An Inconvenient Truth will probably go down as the event that signaled the beginning of the "green" boom in the way that the Netscape IPO is seen as the beginning of the dot-com era. In the months that followed An Inconvenient Truth, magazines rushed out their "Green Editions," clean tech stocks and green funds surged, and Fortune 500 companies desperately looked for ways to enhance and publicize their green credentials. Just as the dot-com craze gave way to business fundamentals when the bubble burst in 2000, green movement irrationality has ended with the economic downturn of the past 18 months. It has separated the wheat from the chaff, putting an end to unsustainable business models like ethanol, solar (in most of the world), and the plethora of other products which lack a clear business case.
This does not mean that the importance of "green" will disappear. Just as the burst of the bubble in 2000 did not mean companies abandoned their Web sites, "sustainable" business practices will continue to be a metric that interests consumers and increasingly one that will be regulated by governments and therefore one that businesses must be interested in.
More importantly, the clean tech bubble, like the dot com bubble, has created innovative new technologies that provide significant opportunities for savvy businesses to reduce costs and increase profit. Toyota has shown that with the right product and the right marketing, consumers are willing to pay a substantive premium for a green product. However, the more significant clean tech business opportunities have come in the form of cost savings. These are innovations that improve efficiency and decrease waste, creating a clear, measurable ROI, as well as having a meaningful environmental impact.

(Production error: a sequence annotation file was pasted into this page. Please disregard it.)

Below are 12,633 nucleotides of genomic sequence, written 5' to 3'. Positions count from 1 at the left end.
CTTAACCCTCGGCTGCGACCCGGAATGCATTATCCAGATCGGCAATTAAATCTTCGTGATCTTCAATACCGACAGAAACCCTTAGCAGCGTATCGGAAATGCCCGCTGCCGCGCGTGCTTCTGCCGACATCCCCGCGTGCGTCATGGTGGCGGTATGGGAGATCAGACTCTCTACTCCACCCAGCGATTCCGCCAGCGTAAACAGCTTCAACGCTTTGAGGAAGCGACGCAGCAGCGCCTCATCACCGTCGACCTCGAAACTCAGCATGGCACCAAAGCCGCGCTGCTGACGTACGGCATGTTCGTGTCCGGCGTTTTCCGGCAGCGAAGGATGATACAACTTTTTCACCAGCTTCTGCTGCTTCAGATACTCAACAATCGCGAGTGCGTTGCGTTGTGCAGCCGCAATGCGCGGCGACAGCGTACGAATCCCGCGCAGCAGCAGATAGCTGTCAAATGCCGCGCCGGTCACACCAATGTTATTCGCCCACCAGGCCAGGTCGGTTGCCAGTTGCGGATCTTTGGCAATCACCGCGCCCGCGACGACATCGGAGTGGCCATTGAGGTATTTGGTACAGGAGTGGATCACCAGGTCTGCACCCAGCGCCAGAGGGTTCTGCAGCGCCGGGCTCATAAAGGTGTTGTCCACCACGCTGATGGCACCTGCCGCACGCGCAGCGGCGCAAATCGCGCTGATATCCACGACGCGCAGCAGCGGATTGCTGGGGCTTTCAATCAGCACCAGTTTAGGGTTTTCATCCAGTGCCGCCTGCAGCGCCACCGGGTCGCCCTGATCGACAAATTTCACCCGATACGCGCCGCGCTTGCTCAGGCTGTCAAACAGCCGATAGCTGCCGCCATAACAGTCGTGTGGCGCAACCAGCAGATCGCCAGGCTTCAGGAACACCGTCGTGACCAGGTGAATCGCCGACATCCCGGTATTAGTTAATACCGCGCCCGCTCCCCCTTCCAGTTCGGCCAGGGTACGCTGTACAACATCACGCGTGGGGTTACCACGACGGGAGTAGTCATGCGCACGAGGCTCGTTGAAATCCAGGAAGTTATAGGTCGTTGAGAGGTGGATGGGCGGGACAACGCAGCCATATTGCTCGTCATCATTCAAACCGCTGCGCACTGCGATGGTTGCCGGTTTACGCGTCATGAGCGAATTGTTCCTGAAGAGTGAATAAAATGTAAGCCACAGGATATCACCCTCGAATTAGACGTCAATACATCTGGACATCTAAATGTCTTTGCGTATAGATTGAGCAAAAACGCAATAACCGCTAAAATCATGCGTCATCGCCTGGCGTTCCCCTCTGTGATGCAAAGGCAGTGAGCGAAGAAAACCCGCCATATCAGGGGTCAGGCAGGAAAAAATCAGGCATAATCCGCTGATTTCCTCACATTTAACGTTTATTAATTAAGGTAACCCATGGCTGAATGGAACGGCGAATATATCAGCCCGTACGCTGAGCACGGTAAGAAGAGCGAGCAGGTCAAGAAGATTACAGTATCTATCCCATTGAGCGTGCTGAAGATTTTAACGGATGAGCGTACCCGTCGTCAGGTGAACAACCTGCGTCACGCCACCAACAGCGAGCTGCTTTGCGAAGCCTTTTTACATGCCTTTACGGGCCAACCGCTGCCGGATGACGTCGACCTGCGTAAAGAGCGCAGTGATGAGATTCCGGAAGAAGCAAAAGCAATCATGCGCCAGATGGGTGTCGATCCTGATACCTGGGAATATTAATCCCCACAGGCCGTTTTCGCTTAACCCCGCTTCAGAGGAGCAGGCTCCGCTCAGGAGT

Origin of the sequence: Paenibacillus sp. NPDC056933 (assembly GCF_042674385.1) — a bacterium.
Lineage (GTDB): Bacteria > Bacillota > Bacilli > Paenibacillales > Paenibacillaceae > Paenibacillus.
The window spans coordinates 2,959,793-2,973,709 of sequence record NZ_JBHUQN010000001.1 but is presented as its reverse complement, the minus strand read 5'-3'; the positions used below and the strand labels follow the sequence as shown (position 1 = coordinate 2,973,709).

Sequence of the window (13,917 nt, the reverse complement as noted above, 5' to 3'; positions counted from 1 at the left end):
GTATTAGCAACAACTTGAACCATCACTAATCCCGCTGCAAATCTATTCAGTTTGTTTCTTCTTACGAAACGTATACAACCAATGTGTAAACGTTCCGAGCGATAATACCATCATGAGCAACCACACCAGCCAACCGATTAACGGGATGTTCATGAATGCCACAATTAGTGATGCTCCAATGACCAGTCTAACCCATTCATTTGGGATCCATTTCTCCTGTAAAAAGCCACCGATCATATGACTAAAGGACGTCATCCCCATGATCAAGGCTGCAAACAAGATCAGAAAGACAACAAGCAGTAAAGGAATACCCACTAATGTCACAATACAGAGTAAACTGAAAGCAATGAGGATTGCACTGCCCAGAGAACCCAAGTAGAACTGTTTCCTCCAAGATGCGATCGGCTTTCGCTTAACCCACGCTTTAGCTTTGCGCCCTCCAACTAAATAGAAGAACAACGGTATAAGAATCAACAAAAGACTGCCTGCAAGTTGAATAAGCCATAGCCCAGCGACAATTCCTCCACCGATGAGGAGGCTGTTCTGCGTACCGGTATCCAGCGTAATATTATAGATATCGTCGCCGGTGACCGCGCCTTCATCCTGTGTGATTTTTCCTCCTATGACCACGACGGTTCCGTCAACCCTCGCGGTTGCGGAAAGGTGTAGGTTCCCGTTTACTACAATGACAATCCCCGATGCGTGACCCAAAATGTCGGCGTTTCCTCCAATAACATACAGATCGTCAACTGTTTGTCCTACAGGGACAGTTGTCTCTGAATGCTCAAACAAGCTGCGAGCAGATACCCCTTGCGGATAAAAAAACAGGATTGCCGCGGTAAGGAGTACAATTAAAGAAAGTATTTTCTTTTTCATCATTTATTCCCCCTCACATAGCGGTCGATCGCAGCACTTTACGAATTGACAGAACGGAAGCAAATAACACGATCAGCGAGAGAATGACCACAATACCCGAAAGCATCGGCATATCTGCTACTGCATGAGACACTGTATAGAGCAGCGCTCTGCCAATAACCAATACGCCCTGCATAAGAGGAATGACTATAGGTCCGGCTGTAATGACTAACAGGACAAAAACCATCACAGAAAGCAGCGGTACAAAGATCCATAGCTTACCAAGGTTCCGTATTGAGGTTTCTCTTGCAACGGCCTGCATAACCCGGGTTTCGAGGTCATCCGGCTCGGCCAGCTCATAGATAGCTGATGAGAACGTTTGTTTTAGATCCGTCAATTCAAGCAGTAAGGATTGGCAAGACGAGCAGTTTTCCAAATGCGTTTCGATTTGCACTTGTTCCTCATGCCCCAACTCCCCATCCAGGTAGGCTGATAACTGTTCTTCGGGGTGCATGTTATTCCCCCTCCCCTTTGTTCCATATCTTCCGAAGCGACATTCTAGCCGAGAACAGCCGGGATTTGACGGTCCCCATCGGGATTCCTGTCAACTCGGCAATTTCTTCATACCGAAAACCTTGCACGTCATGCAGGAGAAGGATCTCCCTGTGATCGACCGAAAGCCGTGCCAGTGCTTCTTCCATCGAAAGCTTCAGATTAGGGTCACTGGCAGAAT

A good example, one close to my heart, is the reduction of waste associated with printing. For Fortune 500 companies, 14-25% of everything that comes out of the printer is unwanted or unneeded and often goes directly into the recycling bin. This includes not only those ubiquitous pages at the end of Web printouts with just a one-line URL, banner ad, or multiple pages of legal jargon, but also printing for the sole purpose of archiving—and the 55-page PowerPoint that was printed out for a couple of slides because the user didn't realize the size.
Printer ink is now one of the most expensive liquids on the planet at about $10,000 a gallon (roughly 15 times as much as Dom Perignon Champagne per ounce). Technology, like GreenPrint, that eliminates unneeded pages create savings of millions of dollars in printing costs annually for large organizations, as well as saving thousands of trees and millions of pounds of greenhouses gasses. This not only produces impressive metrics for corporate sustainability reports, but also has a significant impact on the company's financial statements (Gartner's Research estimates cost savings which range from 1-3% of revenue!)
Printing is just one area where new "green" technologies have provided significant opportunities to reduce costs and increase profits. There are numerous new tools which improve energy efficiency in the office environment. Smart monitoring and optimization of lighting, desktop computers, and HVAC systems can save millions of dollars in energy costs and often companies can implement the products with no upfront cost, creating a positive ROI on day one. Technology that allows companies to store energy when it's cheap (at night) and use those stockpiles during peak hours, not only saves money but aids in preventing brownouts and reduce the need for new power generation. New solutions that have a significant impact on heating and cooling costs also come in a wide variety of new technologies from innovative bio-insulations to geothermal products.
There is a lot of low-hanging fruit that can be harvested with the help of these new tools. The important thing is to recognize that the real "sustainable" solutions are those that improve the bottom line, not those that impose a false tradeoff between doing good and doing well.
The Founder of GreenPrint, Hayden Hamilton, got his start with a Freeman Fellowship and Rotary Ambassadorial scholarship to Oxford's Said business school graduating with a MBA. He then worked for Ford Motor Company in Europe beginning in new business development and later helping to lead an innovation incubator. In 2003, he started his first company, ProgressiveRx, creating a low cost alternative for Americans without prescription drug benefits. GreenPrint is his second company founded in 2005.